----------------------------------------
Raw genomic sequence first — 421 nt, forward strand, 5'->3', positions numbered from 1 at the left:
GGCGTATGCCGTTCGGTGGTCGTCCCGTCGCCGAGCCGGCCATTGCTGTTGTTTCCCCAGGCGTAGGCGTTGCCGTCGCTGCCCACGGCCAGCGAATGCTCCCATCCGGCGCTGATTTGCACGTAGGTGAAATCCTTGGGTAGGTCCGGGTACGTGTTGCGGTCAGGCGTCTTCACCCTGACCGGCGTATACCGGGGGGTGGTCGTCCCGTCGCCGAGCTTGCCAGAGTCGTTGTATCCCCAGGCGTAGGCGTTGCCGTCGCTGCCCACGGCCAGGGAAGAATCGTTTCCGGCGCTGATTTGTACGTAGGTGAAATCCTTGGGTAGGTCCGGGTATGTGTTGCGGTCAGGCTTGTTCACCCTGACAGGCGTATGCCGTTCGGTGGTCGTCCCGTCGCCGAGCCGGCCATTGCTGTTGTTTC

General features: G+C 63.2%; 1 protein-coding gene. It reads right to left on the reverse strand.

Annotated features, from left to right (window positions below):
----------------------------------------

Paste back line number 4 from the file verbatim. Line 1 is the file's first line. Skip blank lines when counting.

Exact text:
Annotated features, from left to right (window positions below):